Take food for example: some of the price of the food is VAT, so the government gets a bit back there… the shop that sold them the food pays some tax, so the government gets a bit back there too… and the shop will have more money to spend on other things than it might have otherwise, so the government might get some more tax that way too… but these amounts are just ever decreasing fractions of the original salary paid out by the government, and the actual cost of the food or house or fuel never gets back to the government. The government is not going to get back more than it put in.

Government spending accounts for about half of our GDP, i.e. the government wants to spend about as much as the entire private sector.

But remember that the private sector ultimately has to pay the government’s bills as well as its own, so for the government to be able to afford to spend that much, it’s taking a huge amount of tax off the people and businesses that are actually creating wealth.

Obviously no one likes paying a lot of tax, but for many of these private sector companies – and hence for the government which is relying on them – a high tax rate actually causes serious problems.

It means that companies can’t afford to employ so many people, so they have to lay them off (or at least can’t take on as many as they would otherwise). Labour’s solution is to create more jobs in the public sector for those redundant people to do instead (who cares about efficiency anyway?). In order to pay these people a salary, the government needs to collect more taxes from the private sector, and a bigger tax bill makes it even more difficult for private sector firms to pay employees so they have to make more people redundant. It’s a vicious circle: raising taxes means people in the private sector lose their jobs; giving those people jobs in the public sector instead means the government has to raise taxes even higher to pay for them.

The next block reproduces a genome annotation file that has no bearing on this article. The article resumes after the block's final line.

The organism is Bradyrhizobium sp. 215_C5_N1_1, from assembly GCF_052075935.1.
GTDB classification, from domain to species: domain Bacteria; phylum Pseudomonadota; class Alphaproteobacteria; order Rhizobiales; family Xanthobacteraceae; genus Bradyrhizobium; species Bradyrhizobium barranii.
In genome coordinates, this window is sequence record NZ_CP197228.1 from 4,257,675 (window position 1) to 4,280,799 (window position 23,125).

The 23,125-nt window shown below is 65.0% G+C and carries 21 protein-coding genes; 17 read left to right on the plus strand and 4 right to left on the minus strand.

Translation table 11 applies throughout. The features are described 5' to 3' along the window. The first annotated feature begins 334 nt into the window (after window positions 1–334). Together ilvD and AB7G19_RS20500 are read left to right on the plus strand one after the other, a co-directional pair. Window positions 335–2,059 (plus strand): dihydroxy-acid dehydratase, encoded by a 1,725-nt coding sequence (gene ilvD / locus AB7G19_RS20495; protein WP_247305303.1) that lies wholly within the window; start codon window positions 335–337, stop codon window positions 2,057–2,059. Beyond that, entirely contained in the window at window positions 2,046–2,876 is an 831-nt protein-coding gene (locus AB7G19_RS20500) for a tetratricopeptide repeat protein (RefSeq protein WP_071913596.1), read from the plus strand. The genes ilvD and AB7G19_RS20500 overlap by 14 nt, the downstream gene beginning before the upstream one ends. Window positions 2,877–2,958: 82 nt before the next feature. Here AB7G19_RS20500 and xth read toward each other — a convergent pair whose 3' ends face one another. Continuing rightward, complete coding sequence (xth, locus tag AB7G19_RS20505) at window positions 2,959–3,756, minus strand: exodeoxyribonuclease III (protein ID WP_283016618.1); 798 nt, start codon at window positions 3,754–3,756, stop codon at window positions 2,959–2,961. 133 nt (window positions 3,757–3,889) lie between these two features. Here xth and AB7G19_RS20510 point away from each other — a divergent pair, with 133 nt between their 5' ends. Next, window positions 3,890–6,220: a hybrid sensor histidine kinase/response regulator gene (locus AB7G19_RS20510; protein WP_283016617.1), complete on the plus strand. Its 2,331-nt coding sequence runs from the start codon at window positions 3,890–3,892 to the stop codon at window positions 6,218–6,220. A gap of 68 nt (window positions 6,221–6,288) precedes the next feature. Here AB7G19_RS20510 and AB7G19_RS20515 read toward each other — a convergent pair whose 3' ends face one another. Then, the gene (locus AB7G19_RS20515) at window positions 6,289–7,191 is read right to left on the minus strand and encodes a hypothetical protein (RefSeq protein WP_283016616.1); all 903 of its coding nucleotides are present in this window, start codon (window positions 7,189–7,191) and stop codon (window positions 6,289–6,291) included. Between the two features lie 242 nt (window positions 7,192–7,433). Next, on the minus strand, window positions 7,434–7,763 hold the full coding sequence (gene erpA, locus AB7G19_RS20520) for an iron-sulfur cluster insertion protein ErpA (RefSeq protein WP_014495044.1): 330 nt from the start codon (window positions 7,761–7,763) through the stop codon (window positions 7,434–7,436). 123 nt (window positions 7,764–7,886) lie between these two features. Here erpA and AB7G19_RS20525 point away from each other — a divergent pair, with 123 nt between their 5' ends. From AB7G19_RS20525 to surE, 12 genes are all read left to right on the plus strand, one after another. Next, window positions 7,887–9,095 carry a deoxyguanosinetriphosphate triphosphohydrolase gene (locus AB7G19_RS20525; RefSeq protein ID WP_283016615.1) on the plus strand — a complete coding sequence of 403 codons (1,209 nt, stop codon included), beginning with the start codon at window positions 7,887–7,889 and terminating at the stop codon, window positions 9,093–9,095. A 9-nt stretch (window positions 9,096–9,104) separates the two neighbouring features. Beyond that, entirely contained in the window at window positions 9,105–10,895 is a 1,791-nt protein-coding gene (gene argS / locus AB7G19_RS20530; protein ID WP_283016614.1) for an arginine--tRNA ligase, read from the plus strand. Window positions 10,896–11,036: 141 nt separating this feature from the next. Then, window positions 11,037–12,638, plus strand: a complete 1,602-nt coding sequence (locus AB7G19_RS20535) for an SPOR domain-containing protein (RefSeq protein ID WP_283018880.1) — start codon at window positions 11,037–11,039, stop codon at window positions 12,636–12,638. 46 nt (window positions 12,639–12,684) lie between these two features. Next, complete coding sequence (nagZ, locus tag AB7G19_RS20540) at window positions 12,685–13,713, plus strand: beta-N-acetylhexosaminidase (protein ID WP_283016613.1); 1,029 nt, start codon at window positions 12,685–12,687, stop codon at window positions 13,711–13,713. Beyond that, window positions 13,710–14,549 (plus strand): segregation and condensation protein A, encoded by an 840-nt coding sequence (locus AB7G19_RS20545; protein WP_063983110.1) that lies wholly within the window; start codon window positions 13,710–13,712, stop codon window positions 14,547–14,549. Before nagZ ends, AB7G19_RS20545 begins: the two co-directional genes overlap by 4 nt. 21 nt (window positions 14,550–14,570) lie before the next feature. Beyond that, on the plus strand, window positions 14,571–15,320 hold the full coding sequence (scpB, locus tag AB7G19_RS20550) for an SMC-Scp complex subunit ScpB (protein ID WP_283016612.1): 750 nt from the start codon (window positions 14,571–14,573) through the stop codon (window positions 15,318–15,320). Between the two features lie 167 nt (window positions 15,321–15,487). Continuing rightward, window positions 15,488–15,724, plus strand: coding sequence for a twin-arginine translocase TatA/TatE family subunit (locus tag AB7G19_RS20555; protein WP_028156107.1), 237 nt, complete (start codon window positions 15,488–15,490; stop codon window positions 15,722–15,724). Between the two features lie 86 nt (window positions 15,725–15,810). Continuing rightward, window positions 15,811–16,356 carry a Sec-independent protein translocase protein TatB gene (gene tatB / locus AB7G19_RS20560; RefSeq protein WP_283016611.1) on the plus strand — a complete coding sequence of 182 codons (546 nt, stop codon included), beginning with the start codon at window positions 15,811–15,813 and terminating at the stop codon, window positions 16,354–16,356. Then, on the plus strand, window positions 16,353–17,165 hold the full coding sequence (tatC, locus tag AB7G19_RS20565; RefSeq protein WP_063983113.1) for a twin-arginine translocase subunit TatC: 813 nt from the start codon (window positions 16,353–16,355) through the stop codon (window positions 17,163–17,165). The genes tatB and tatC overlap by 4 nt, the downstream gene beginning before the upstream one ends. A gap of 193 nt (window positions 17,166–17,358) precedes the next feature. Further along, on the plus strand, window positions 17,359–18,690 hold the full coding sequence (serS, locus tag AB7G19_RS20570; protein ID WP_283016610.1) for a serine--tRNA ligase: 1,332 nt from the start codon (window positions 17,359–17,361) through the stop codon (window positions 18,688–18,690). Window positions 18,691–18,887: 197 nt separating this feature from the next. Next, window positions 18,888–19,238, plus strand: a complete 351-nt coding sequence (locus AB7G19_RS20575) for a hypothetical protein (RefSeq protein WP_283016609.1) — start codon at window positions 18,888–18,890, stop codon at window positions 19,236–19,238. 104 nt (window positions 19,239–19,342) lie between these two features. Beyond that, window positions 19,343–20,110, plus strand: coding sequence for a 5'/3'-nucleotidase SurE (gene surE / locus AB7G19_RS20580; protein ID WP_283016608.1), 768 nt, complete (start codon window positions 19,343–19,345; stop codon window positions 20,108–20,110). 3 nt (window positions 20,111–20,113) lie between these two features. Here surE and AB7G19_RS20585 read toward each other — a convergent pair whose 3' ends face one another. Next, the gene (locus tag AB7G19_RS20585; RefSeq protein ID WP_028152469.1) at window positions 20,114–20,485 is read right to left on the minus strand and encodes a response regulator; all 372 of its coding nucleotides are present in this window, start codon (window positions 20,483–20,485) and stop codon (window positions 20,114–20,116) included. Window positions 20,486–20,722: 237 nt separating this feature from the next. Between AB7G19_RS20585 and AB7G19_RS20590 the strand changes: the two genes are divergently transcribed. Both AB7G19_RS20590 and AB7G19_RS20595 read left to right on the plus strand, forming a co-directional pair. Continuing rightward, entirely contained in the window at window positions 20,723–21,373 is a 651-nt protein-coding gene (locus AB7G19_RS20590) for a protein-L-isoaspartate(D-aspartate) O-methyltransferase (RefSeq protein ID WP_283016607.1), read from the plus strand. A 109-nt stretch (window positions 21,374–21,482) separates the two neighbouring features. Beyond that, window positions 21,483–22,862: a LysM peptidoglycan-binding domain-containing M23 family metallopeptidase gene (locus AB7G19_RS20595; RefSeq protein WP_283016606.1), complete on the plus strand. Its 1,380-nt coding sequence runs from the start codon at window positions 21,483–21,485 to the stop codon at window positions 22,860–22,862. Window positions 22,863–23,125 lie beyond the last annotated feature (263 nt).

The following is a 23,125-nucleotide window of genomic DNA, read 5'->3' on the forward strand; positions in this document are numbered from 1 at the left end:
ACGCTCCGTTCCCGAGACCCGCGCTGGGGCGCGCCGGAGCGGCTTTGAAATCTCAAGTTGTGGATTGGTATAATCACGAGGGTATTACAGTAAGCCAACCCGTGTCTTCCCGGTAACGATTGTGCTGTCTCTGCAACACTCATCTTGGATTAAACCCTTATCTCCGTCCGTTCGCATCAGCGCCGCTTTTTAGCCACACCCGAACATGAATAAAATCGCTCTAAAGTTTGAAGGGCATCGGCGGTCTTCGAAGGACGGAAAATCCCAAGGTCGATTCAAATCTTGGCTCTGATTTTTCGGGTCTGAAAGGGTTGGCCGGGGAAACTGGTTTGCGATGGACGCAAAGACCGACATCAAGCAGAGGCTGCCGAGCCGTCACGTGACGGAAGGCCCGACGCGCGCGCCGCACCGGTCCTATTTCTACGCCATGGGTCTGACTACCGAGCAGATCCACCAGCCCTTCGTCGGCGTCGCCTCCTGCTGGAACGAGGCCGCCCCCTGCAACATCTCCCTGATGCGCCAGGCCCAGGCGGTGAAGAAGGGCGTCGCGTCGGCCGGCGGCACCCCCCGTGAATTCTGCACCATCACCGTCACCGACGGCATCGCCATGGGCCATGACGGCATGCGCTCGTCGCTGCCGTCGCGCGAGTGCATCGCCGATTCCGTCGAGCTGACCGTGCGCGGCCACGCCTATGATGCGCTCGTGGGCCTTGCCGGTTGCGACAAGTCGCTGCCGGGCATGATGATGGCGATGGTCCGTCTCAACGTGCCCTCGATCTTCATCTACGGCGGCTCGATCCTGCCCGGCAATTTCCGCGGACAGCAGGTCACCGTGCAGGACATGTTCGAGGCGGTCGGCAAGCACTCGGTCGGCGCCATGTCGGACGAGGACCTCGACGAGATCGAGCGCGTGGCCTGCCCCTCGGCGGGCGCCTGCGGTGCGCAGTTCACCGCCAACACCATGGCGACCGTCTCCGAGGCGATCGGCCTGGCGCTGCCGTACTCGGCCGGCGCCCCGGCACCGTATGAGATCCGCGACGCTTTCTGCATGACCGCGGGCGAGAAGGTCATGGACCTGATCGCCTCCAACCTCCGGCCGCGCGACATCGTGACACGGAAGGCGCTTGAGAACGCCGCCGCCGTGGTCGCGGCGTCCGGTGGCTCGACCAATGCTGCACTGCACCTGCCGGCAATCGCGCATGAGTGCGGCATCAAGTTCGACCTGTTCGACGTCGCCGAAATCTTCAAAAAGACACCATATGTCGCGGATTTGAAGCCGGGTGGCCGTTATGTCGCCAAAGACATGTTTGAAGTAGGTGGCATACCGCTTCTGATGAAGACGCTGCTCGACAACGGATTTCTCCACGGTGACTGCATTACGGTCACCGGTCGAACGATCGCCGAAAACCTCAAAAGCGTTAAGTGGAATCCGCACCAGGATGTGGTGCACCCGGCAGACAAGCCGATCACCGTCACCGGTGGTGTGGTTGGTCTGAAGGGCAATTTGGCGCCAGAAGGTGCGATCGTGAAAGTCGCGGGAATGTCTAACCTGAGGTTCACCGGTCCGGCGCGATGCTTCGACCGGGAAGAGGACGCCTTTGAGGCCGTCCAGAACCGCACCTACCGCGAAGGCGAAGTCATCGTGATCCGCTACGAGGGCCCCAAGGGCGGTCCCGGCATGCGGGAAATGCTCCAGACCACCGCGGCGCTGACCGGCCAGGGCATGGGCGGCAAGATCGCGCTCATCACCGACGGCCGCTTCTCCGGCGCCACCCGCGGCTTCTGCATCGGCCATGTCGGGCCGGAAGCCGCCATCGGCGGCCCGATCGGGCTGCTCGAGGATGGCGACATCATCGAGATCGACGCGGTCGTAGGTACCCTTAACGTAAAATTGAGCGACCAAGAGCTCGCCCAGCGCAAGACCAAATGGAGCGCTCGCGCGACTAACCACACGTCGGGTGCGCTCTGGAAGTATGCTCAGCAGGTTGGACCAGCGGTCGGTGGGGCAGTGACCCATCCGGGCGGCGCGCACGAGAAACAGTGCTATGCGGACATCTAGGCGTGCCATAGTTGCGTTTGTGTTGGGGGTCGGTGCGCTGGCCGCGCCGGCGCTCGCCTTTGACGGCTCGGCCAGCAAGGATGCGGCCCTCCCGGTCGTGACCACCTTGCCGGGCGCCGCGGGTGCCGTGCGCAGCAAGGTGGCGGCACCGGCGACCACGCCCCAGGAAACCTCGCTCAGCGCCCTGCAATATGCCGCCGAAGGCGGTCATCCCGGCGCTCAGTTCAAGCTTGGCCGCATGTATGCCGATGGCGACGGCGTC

If you ever watch the BBC’s Question Time, you will have heard people questioning the Con-Lib representatives on whether the private sector will create enough jobs to make up for the losses from the public sector.

The simple answer is: it has to. Encouragingly “the number of private sector jobs rose by 428,000 in the year to December. Over that time, the public sector shed 132,000 jobs”, but whether that was already happening or not, the cuts need to happen.

The government needs money, and keeping so many people employed in the public sector will only make the situation worse. This seems very uncaring towards the people who will lose their jobs in the short term, but I’m afraid there is no other option, and in the short term, yes, it will be painful for many, I wish it didn’t have to be, but I will later go on to explain how the vicious circle will work in reverse.


So how can the government increase its income?

I implied before that the answer is to raise taxes. Actually, I intend to show that the opposite is true.

This chart shows top tax rates in the US, compared with the income the government received from those taxes:

You can see that, whether the top tax rate was 90% or 40%, the amount the government received was basically the same. The idea that taxing the rich more gives the government more money is clearly not true.

In fact, with lower tax rates, private sector companies would be more able to afford to employ people, and more people in private sector employment would mean the tax bill is shared out between more people; so each person can pay less, while the total the government receives actually increases.

This is the vicious circle in reverse: lower tax rates means more private sector jobs, more private sector jobs means the government can afford to charge each individual a lower rate and still get more money than it did before. Everybody wins!

I know that the government is cutting some worthy causes in order to achieve this, but going on with a budget deficit is just not clever. When the debt has been repaid, then that money we’re currently paying as interest on our debts can be used for useful projects like those described by Nick Clegg in the quote above.

The alternative is to build up a bigger and bigger debt to pass on to future generations and let them worry about paying it back. That’s basically stealing from your children.